Brady v. Maryland, 373 U.S. 83 (1963) established the Brady disclosures that prosecutors must make to defense counsel in a criminal prosecution. Disclosures consists of potentially exculpatory or impeaching information and evidence that is material to the guilt or innocence of the defendant.
Did the State fail to disclose material evidence or exculpatory evidence, or is this just another attempt at diverting attention away from the defendant out of desperation?
Click here to read the Defense’s Motion: DEFENSE’S MOTION FOR SANCTIONS AGAINST STATE OF FLORIDA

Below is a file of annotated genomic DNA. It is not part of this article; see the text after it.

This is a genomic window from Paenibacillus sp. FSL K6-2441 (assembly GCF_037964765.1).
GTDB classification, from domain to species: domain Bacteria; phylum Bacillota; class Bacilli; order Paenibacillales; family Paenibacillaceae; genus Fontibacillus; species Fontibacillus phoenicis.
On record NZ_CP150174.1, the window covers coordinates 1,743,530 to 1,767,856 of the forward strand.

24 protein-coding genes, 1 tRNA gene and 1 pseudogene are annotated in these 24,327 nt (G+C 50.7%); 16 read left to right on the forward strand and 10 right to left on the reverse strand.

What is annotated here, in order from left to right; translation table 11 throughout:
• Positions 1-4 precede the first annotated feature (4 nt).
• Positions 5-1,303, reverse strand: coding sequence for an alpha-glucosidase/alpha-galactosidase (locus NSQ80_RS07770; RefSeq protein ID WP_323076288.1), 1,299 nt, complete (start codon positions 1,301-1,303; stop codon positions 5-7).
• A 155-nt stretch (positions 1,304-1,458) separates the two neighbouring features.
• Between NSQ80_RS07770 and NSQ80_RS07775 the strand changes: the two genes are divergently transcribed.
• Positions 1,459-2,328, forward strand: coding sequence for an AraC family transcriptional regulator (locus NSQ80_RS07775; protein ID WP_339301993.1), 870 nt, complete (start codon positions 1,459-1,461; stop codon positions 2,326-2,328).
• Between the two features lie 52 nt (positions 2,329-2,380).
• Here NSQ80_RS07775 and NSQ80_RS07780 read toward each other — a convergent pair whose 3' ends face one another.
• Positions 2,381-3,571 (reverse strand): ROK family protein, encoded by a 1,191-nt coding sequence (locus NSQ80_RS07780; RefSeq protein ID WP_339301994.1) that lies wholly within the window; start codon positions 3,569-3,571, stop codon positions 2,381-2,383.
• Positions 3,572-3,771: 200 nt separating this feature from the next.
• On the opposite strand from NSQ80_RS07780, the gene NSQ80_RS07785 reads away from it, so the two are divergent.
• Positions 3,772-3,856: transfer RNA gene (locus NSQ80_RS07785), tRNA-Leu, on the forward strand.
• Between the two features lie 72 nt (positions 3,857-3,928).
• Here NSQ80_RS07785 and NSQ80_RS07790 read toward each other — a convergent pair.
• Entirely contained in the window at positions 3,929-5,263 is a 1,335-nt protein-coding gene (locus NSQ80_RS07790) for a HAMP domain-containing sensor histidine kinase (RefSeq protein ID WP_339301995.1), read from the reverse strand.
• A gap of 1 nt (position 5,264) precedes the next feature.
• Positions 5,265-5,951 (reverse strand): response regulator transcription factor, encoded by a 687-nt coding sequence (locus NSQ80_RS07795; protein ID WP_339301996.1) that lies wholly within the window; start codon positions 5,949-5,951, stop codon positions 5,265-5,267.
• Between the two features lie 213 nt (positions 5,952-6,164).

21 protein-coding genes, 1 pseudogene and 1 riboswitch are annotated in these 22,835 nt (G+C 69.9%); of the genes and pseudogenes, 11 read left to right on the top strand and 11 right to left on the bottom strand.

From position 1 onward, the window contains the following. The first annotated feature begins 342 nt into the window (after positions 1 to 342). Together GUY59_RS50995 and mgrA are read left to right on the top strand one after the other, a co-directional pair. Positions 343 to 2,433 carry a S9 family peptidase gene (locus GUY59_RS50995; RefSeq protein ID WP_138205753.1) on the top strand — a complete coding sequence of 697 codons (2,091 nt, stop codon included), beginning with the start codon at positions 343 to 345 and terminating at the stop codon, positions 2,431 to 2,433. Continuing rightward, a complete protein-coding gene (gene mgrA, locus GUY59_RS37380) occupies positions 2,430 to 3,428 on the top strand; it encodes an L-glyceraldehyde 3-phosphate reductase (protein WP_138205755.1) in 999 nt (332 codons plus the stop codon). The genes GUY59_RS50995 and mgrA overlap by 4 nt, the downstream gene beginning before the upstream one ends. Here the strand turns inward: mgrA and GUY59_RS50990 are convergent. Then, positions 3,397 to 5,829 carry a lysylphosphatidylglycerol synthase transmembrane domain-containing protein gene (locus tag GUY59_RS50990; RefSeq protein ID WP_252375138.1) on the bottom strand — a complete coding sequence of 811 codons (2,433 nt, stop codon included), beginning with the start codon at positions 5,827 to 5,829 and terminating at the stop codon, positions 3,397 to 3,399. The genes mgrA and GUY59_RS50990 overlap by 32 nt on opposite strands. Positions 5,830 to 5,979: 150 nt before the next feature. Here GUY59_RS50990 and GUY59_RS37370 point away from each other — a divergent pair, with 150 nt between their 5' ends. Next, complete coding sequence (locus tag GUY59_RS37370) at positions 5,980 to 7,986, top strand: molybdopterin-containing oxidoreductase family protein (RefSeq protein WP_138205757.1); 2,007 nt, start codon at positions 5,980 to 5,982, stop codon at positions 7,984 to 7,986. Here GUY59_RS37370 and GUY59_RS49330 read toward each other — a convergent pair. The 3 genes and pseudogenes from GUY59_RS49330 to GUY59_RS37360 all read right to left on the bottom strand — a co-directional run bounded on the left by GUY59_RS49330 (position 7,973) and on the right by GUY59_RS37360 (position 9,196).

A Florida Case-Law Anaylsis to the “Stand Your Ground Law” and How it May Apply to the Zimmerman Prosecution in June:
DEFENSE’S MOTION FOR RECONSIDERATION AND CLARIFICATION OF COURT’S ORDER DENYING DEPOSITION OF BENJAMIN CRUMP, ESQ.
In a Motion dated March 15, 2013, the Defense again moved to Court to depose Attorney Benjamin Crump. The Court has previously ruled that the Defendant is not entitled to depose Attorney Crump, and should instead pursue deposing the actual fact witness (Witness 8). Thoughts?
Excerpts From NBC Universal’s February 20, 2013 Motion to Stay Proceedings Filed in Response to Zimmerman Civil Suit:
Judge Nelson’s Order Denying Defendant’s Motion to Depose Attorney Benjamin Crump:
The Motion filed by Attorney Bruce Blackwell, Esq.